“I am thrilled to see WRAG participate in the “Get on the Map!” campaign. I think it will be so useful to have a picture of philanthropic activities in this region. In fact, Prince operates from 3 geographic locations: Washington, DC; Chicago, Illinois; and Newport, Rhode Island. We immediately formatted our grant information from all 3 offices and sent them into the Foundation Center for our respective geographic areas. As a relatively small foundation, we are especially interested in leveraging our funds. Having access to up-to-date information on where colleague funders are giving will help guide investments and possible collaborations and funding alignment. Prince is happy to support this effort and encourages other WRAG members to do so as well.”

Get on the Map is an initiative to improve the quality, timeliness, and availability of grants data for and about funders. WRAG Members: To learn more about the platform and how to contribute your data, watch this recent webinar or sign up for the next webinar on May 14.

May 5, 2015 / Rebekah Seder

Martha’s Table to move east as neighborhood changes

NONPROFITS | In 2016 Martha’s Table will break ground on a new headquarters in Southeast D.C. The organization will continue to provide a few programs at its current 14th Street NW location, in a neighborhood that has changed dramatically since the nonprofit opened, but is moving most of its operations east of the river to be closer to the communities that need their services:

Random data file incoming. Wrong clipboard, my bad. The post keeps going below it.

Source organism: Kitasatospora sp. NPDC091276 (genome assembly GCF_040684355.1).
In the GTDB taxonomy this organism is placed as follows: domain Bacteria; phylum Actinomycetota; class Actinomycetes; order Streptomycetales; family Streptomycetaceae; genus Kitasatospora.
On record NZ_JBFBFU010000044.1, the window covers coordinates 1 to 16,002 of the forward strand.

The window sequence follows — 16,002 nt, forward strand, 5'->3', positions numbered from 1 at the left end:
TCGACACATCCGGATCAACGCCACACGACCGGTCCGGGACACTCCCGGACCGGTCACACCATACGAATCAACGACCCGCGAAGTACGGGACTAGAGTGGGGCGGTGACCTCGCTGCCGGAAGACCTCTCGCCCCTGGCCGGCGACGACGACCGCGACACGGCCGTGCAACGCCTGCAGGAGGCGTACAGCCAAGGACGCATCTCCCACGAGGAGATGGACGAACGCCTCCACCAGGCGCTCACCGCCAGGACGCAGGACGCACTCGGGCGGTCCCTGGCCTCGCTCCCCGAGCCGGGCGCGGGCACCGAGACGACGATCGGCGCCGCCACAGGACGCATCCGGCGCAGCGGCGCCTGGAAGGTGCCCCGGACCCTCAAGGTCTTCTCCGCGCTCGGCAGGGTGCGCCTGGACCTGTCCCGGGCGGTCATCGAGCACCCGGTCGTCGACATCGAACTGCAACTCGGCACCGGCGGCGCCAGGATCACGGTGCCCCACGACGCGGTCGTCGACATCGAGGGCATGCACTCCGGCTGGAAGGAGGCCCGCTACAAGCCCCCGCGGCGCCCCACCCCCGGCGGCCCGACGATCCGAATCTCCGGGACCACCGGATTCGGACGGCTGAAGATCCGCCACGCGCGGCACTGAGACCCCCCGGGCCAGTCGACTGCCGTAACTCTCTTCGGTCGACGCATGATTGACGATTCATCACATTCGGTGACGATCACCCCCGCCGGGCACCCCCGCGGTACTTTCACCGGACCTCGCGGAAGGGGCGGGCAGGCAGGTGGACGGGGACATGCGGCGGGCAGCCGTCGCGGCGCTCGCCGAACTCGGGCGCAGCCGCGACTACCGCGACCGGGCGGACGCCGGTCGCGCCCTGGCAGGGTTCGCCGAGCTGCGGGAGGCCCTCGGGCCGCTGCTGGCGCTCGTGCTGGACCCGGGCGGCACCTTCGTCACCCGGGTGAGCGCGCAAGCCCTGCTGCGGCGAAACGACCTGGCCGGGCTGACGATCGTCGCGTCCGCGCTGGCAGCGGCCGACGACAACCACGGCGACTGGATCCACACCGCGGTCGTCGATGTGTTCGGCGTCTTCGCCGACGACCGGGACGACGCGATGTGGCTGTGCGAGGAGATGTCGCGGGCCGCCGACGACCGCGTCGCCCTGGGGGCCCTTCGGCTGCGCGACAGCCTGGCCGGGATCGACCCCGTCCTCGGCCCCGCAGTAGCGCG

Now few of the families who come to 14th Street to pick up bags of groceries or drop off pre-school students live nearby. They come, often by bus, from neighborhoods where the average rent is far lower than $2,400 a month, which is the price of a one-bedroom at the Bentley, a new building on 14th featuring a private pet grooming salon. There’s still a liquor store nearby, but this one sells $55 bottles of craft rye whiskey.

Washington’s shifting demographics mean that many nonprofits’ clients have been moving to other parts of the city. The inevitable question: Should the charities follow them?

The land for the new building was donated by the Horning Family Fund, which provided $10 million toward construction. (WaPo, 5/5)

HEALTH | A new report from Save the Children finds that babies born in Ward 8 are 10 times more likely to die in infancy than those born in Ward 3.  In a measure of infant mortality worldwide, it ranks Washington, D.C. last among 25 world capitals. (WaPo, 5/4)

VIRGINIA | Is Virginia Putting Too Many People Behind Bars? (WAMU, 5/3)

DISTRICT | 4 ways Bowser wants to connect underserved with innovation economy (WBJ, 5/4)

ARTS | Slimmed down vision for Dupont Underground to open in July (WaPo, 5/1)

EVENT | On May 28th, the England Family Foundation is hosting a donor briefing on the 11th Street Bridge Park. Founding Director Scott Kratz will explain the vision for this new civic space that will connect the Capitol Hill and Anacostia neighborhoods and be designed to support the community’s environmental, physical, cultural and economic health. The briefing will be held at the Anacostia Arts Center from 9:30am – 11:15am followed by a walking tour of the site. Contact Julia Baer-Cooper for details and to RSVP.